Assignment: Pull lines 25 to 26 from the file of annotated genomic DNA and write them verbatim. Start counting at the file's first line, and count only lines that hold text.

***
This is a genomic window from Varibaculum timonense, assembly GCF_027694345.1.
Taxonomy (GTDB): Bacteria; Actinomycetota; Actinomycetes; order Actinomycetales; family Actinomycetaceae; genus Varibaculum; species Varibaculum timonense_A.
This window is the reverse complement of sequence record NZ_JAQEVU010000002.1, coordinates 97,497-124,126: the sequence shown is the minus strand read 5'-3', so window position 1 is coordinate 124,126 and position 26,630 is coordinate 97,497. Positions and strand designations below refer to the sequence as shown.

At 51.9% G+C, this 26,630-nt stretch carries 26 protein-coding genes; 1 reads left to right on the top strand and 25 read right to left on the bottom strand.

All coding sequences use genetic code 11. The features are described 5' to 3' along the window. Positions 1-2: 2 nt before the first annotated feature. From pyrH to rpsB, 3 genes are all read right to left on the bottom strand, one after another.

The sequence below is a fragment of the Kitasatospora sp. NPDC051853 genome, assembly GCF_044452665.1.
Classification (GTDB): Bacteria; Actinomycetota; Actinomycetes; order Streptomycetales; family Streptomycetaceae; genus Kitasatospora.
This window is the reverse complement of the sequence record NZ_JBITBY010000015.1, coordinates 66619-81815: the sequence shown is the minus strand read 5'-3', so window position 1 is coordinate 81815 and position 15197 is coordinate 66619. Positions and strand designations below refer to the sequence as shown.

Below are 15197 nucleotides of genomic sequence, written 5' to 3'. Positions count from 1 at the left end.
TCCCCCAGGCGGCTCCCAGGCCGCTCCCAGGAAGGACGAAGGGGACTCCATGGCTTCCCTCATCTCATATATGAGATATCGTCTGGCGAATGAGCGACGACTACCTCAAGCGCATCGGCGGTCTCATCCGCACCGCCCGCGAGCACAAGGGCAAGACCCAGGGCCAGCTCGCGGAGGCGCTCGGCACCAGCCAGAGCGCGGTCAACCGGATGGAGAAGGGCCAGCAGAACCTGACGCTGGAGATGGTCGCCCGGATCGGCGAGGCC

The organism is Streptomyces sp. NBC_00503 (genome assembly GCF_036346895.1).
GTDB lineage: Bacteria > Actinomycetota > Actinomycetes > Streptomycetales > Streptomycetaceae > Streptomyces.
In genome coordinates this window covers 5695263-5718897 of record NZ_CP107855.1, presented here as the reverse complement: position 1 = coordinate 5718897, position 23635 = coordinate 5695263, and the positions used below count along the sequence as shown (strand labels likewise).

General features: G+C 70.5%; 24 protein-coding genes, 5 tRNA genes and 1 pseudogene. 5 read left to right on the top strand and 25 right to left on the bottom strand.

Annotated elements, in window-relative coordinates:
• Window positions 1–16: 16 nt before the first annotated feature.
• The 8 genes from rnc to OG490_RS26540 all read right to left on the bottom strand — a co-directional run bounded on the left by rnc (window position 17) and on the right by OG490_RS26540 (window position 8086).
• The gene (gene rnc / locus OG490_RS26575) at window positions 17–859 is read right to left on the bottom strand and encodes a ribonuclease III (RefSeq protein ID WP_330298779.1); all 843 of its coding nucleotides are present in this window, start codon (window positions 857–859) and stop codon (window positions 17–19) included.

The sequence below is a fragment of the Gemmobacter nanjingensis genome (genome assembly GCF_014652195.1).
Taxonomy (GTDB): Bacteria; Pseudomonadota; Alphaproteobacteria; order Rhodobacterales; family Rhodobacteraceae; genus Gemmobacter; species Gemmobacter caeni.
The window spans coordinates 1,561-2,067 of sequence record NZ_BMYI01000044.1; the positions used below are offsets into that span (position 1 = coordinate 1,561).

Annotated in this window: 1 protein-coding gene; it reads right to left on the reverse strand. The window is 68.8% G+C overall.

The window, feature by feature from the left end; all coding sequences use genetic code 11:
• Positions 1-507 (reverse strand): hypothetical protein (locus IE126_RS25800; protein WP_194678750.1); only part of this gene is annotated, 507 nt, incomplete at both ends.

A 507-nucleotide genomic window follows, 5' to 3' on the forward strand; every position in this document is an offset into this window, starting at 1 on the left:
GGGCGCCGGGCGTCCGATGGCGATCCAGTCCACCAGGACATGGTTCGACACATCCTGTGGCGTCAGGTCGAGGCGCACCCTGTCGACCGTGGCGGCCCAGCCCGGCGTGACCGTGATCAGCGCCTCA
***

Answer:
A 507-nucleotide genomic window follows, 5' to 3' on the forward strand; every position in this document is an offset into this window, starting at 1 on the left:
GGGCGCCGGGCGTCCGATGGCGATCCAGTCCACCAGGACATGGTTCGACACATCCTGTGGCGTCAGGTCGAGGCGCACCCTGTCGACCGTGGCGGCCCAGCCCGGCGTGACCGTGATCAGCGCCTCA